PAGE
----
CASPAR NETSCHER and Late Seventeenth-century Dutch painting
aetas aurea xvi
Marjorie E. Wieseman
2002. 4to., 542 pp. text, 378 ill. (33 full-page colourplts). Cloth bound with dustjacket
ISBN 90 70288 37 0
Caspar Netscher (1635/6-1684) was one of the most acomplished and successful artists active in the Netherlands during the latter part of the seventeenth century. Paradoxically, however, the same factors that made him so successful during his lifetime and into the eighteenth century also occasioned his exclusion from the modern canon of seventeenth-century Dutch painting, for his art represents a decisive move away from the hearty egalitarian aesthetic that prevailed during the earlier part of the century. Responding to (and helping define) his patrons' desire for international style and sophistication, Netscher's exquisite portraits and subject pieces are unmistakably Dutch, yet are imbued with an elegance more in keeping with progressive pan-European tastes.
This is the first full-length study to examine the work of this important Dutch artist and to specifically refute the commonly held notion of the "decline" of Dutch art at the end of the seventeenth century. The book contains much new and previously unpublished information. It begins with a biography of the artist and a concise analysis of three centuries of critical appraisal of his work. Creating a context for understanding Netscher's unique contribution to Dutch painting are a reassessment of artistic developments during the second half of the seventeenth century and a thorough investigation of the external factors which shaped them: it becomes apparent that the so-called "decline" of Dutch art is based largely on a misunderstanding of artistic intent.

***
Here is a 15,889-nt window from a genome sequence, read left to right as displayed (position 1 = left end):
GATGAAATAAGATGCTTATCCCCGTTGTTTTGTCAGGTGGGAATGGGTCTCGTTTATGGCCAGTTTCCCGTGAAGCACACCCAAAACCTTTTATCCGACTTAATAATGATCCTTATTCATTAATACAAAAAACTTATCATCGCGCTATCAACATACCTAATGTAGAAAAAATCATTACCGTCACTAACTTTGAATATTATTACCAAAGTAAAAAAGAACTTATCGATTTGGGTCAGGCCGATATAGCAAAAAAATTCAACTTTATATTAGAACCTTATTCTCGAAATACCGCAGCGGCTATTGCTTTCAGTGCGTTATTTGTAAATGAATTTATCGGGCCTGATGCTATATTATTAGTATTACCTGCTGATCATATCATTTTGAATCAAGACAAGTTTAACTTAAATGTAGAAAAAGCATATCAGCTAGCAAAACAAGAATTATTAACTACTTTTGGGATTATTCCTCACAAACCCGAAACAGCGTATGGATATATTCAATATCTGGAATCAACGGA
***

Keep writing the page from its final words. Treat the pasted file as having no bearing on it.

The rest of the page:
Subsequent chapters offer a detailed analysis of Netscher's genre scenes and history paintings, highlighting a trend towards shared formal and iconographic conventions. A key portion of the book focuses on Netscher's innovations in the field of portraiture, the largest and (until now) the most neglected portion of his oeuvre. Issues of patronage and the nature of Dutch society in the latter part of the seventeenth century are examined in detail. During this time, The Netherlands witnessed a significant economic, social and cultural transformation best characterized as a conscious progression towards international sophistication. The social stratum which gained prominence during the period - largely composed of affluent rentiers and haute bourgeoisie - sought a corresponding gentility in their art and culture, and Netscher was the first artist to create likenesses so perfectly attuned to the needs of this elite clientele. The final chapter discusses Netscher's drawings and the operations of his extensive atelier, citing pupils and followers who continued a tradition in portrait painting that lasted through the eighteenth century.
The text is complemented by an appendix of documents relevant to the artist (most previously unpublished), and concludes with an exhaustive catalogue raisonné of the paintings. The latter contains detailed information on 220 accepted paintings by the artist, 44 problematic attributions (including some compositions known only through copies and works that involve a significant amount of studio assistance); 470 rejected works; and 388 paintings mentioned in the literature prior to 1800 but presently untraced.